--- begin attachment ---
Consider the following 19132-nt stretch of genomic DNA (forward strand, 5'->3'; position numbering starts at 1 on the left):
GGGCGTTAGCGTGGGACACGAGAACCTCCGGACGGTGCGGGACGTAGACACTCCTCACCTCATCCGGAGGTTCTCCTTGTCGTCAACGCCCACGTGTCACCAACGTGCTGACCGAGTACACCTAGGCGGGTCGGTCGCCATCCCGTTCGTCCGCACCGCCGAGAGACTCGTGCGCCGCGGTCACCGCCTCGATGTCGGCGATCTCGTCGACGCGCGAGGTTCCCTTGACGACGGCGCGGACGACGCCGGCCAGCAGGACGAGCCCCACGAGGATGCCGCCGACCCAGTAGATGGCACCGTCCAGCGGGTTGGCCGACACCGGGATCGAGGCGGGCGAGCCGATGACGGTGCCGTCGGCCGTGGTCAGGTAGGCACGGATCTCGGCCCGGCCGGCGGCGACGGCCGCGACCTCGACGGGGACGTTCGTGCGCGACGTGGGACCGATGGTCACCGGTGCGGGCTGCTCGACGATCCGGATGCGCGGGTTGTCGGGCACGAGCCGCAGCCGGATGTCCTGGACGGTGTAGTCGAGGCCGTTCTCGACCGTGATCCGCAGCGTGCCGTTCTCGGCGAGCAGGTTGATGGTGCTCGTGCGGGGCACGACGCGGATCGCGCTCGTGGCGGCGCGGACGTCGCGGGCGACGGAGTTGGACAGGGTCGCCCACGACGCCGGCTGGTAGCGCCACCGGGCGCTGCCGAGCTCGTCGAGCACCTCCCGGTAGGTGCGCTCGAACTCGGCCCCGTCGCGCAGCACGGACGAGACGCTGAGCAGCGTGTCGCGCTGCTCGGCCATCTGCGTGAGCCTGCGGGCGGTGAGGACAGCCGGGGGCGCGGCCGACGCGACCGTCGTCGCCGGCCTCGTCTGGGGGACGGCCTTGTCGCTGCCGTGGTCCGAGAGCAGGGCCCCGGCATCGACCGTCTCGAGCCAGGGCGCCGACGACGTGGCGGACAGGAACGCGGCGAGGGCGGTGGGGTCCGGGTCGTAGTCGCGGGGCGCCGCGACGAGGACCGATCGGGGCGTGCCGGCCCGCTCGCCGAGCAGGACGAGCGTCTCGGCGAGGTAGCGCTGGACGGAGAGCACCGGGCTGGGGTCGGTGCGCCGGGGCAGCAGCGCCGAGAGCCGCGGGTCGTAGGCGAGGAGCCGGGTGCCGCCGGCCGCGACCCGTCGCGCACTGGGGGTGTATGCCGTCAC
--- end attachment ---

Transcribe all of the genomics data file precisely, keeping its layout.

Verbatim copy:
Consider the following 19132-nt stretch of genomic DNA (forward strand, 5'->3'; position numbering starts at 1 on the left):
GGGCGTTAGCGTGGGACACGAGAACCTCCGGACGGTGCGGGACGTAGACACTCCTCACCTCATCCGGAGGTTCTCCTTGTCGTCAACGCCCACGTGTCACCAACGTGCTGACCGAGTACACCTAGGCGGGTCGGTCGCCATCCCGTTCGTCCGCACCGCCGAGAGACTCGTGCGCCGCGGTCACCGCCTCGATGTCGGCGATCTCGTCGACGCGCGAGGTTCCCTTGACGACGGCGCGGACGACGCCGGCCAGCAGGACGAGCCCCACGAGGATGCCGCCGACCCAGTAGATGGCACCGTCCAGCGGGTTGGCCGACACCGGGATCGAGGCGGGCGAGCCGATGACGGTGCCGTCGGCCGTGGTCAGGTAGGCACGGATCTCGGCCCGGCCGGCGGCGACGGCCGCGACCTCGACGGGGACGTTCGTGCGCGACGTGGGACCGATGGTCACCGGTGCGGGCTGCTCGACGATCCGGATGCGCGGGTTGTCGGGCACGAGCCGCAGCCGGATGTCCTGGACGGTGTAGTCGAGGCCGTTCTCGACCGTGATCCGCAGCGTGCCGTTCTCGGCGAGCAGGTTGATGGTGCTCGTGCGGGGCACGACGCGGATCGCGCTCGTGGCGGCGCGGACGTCGCGGGCGACGGAGTTGGACAGGGTCGCCCACGACGCCGGCTGGTAGCGCCACCGGGCGCTGCCGAGCTCGTCGAGCACCTCCCGGTAGGTGCGCTCGAACTCGGCCCCGTCGCGCAGCACGGACGAGACGCTGAGCAGCGTGTCGCGCTGCTCGGCCATCTGCGTGAGCCTGCGGGCGGTGAGGACAGCCGGGGGCGCGGCCGACGCGACCGTCGTCGCCGGCCTCGTCTGGGGGACGGCCTTGTCGCTGCCGTGGTCCGAGAGCAGGGCCCCGGCATCGACCGTCTCGAGCCAGGGCGCCGACGACGTGGCGGACAGGAACGCGGCGAGGGCGGTGGGGTCCGGGTCGTAGTCGCGGGGCGCCGCGACGAGGACCGATCGGGGCGTGCCGGCCCGCTCGCCGAGCAGGACGAGCGTCTCGGCGAGGTAGCGCTGGACGGAGAGCACCGGGCTGGGGTCGGTGCGCCGGGGCAGCAGCGCCGAGAGCCGCGGGTCGTAGGCGAGGAGCCGGGTGCCGCCGGCCGCGACCCGTCGCGCACTGGGGGTGTATGCCGTCAC